How a single mutation causes diabetes

A single mutation shifts the expression of several genes and induces hereditary diabetes in young children

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Monogenic diabetes is a rare, potentially devastating form, that is usually identified in infants and children under 15 years of age. Unlike the more common type 1 and 2 diabetes, monogenic diabetes is purely hereditary — and only one genetic mutation is needed to trigger the condition. However, the mechanisms by which single-gene mutations induce diabetes symptoms are not well understood.

A team led by Yazeid Alhaidan, who is affiliated with the King Abdullah International Medical Research Center in Riyadh and Odense University Hospital in Denmark, have now identified a gene, EDEM2, behind the diabetes symptoms of two members of a single family. The researchers also showed how changes in EDEM2 cause monogenic diabetes, which may point the way towards therapeutic interventions.

The first person, a lean Caucasian girl, was presumed to have type 1 diabetes at the age of 2.5. The second, her lean father, was presumed to have type 1 diabetes at the age of 11. They were recruited to the study at the age of 23 and 54, respectively. 

Subsequent antibody tests showed that the girl and her father were negative for type 1 diabetes. However, both displayed diabetes symptoms, including high fasting blood sugar levels, low serum insulin levels, low fasting serum C-peptide levels and low fasting serum proinsulin levels.

Whole-exome sequencing analysis revealed that they both had a paternally inherited mutation in EDEM2. Gene knockdown assays using rat pancreatic cell lines showed that the deletion of EDEM2 led to suppressed insulin secretion. Further tests showed that downregulation of EDEM2 led to a huge decline in the expression of INS1 and INS2, which regulate insulin secretion, as well as –PXD1 and GLUT2, which control the development of insulin-producing beta cells and their glucose uptake.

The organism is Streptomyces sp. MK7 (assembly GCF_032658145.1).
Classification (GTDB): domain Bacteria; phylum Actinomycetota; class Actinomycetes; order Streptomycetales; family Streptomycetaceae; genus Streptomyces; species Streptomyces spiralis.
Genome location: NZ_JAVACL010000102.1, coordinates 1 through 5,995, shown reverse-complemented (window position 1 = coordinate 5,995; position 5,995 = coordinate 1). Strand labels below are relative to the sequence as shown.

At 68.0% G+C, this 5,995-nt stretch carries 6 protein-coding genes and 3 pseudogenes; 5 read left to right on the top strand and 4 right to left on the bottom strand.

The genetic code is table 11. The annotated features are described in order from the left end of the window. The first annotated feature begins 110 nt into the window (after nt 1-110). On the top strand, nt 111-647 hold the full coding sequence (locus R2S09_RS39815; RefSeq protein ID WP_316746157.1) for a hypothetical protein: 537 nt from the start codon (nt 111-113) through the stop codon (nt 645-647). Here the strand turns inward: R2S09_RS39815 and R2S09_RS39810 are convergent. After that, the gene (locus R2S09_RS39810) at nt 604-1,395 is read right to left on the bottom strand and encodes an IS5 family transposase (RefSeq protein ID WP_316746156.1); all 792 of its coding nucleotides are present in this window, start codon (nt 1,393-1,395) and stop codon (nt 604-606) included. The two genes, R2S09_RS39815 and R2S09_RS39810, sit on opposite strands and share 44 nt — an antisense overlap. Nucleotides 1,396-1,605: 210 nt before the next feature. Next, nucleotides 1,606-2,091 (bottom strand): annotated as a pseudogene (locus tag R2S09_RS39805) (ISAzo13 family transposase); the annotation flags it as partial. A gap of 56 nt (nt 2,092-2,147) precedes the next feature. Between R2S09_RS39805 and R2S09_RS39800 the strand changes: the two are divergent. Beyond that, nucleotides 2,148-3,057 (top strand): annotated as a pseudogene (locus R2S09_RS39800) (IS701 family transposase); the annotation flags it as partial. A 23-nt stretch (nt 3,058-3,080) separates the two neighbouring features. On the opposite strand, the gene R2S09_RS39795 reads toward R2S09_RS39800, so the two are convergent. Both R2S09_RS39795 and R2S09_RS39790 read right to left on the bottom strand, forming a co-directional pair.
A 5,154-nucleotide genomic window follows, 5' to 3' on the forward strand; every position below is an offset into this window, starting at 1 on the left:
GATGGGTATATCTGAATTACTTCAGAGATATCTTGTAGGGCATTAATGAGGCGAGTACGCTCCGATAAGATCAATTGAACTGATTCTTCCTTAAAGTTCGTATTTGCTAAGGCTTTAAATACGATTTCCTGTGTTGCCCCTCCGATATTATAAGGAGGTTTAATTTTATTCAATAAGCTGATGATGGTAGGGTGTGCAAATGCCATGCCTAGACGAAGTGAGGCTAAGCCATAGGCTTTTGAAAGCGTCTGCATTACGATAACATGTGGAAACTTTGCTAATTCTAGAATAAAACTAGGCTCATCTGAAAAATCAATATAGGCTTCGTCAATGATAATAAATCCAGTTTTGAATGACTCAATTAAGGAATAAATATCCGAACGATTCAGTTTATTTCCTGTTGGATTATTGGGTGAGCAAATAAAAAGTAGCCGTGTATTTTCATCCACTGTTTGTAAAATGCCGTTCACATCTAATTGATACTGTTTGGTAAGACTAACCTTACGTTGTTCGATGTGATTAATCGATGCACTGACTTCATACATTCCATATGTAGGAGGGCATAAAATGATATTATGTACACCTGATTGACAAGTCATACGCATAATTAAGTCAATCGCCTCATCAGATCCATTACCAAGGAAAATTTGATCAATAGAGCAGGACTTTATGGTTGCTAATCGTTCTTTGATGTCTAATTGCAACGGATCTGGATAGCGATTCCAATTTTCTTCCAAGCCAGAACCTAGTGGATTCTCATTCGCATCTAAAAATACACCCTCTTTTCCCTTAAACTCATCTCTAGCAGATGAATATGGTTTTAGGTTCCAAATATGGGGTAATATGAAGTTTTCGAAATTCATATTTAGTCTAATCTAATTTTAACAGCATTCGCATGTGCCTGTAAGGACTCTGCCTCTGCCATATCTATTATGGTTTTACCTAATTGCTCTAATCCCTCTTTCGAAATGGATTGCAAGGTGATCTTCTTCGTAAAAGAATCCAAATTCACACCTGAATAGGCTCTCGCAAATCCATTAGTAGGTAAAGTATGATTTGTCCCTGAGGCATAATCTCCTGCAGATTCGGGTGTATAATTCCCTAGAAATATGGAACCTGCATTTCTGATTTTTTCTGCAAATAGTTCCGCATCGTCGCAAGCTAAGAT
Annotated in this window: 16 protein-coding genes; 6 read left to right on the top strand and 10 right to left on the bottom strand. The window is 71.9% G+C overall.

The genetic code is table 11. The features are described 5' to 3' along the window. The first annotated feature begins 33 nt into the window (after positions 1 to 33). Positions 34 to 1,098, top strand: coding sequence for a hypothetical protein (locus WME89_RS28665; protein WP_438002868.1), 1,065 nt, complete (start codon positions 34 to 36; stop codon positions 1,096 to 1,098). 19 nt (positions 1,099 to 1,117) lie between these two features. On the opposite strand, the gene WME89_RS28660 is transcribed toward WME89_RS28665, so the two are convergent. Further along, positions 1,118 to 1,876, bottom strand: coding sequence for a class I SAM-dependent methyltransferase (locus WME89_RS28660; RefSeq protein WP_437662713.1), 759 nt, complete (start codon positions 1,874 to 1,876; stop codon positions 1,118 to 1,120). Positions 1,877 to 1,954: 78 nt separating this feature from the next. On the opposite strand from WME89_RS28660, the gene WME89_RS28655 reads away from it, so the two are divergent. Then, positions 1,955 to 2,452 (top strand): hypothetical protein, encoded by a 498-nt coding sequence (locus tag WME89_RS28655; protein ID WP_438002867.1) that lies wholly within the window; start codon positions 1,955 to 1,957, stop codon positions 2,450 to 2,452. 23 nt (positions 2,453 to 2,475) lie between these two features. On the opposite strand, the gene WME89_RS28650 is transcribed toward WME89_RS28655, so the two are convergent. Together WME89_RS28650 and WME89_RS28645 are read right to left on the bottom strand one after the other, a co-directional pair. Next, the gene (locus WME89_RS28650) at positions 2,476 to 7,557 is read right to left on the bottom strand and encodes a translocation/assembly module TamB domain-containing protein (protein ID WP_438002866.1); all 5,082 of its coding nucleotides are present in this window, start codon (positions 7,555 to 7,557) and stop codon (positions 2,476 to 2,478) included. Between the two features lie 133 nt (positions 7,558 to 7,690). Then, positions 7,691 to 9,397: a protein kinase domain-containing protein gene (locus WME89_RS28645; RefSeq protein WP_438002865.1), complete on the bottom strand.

The findings have important implications for the treatment and diagnosis of monogenic diabetes. “Monogenic diabetes is often mistakenly diagnosed as T1DM,” says Alhaidan, adding that “correct diagnosis will lead to better treatment, management, and surveillance of complications, as well as having important implications for siblings and offspring.” 

The researchers suggest that targeting the actions of EDEM2 and the link with PXD1 downregulation may help restore insulin levels in patients suffering EDEM2-related monogenic diabetes.

The researchers carried out an extended family segregation study and showed that the EDEM2 mutation was present in two other family members — the paternal grandmother, aged 76, and the paternal sister, aged 56. However, unlike the girl and her father, these two family members had no history of diabetes and did not display symptoms of monogenic diabetes. The researchers therefore conclude that the EDEM2 mutation has limited penetrance, meaning that it is possible for some people to carry the mutation without ever displaying symptoms of monogenic diabetes.

References

  1. Alhaidan, Y., et al. A novel gene in early childhood diabetes: EDEM2 silencing decreases SLC2A2 and PXD1 expression, leading to impaired insulin secretion. Molecular Genetics and Genomics 295, 1253–1262 (2020). | article

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